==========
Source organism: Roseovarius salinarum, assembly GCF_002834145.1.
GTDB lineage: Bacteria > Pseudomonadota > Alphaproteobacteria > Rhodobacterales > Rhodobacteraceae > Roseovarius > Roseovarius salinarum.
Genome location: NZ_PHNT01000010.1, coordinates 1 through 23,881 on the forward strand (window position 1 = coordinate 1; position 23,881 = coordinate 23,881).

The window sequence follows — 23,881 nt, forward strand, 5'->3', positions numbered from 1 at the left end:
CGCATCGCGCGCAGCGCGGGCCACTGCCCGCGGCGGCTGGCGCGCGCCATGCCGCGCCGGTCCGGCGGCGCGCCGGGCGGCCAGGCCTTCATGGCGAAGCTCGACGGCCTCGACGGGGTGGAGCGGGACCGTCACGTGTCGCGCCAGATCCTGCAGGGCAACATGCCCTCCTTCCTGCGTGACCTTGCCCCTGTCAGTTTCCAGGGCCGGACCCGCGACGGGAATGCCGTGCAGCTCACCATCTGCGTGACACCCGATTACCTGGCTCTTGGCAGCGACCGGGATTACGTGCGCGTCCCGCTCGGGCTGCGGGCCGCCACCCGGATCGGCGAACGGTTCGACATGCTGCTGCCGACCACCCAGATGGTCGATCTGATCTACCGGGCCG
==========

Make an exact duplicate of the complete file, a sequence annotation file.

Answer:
Source organism: Roseovarius salinarum, assembly GCF_002834145.1.
GTDB lineage: Bacteria > Pseudomonadota > Alphaproteobacteria > Rhodobacterales > Rhodobacteraceae > Roseovarius > Roseovarius salinarum.
Genome location: NZ_PHNT01000010.1, coordinates 1 through 23,881 on the forward strand (window position 1 = coordinate 1; position 23,881 = coordinate 23,881).

The window sequence follows — 23,881 nt, forward strand, 5'->3', positions numbered from 1 at the left end:
CGCATCGCGCGCAGCGCGGGCCACTGCCCGCGGCGGCTGGCGCGCGCCATGCCGCGCCGGTCCGGCGGCGCGCCGGGCGGCCAGGCCTTCATGGCGAAGCTCGACGGCCTCGACGGGGTGGAGCGGGACCGTCACGTGTCGCGCCAGATCCTGCAGGGCAACATGCCCTCCTTCCTGCGTGACCTTGCCCCTGTCAGTTTCCAGGGCCGGACCCGCGACGGGAATGCCGTGCAGCTCACCATCTGCGTGACACCCGATTACCTGGCTCTTGGCAGCGACCGGGATTACGTGCGCGTCCCGCTCGGGCTGCGGGCCGCCACCCGGATCGGCGAACGGTTCGACATGCTGCTGCCGACCACCCAGATGGTCGATCTGATCTACCGGGCCG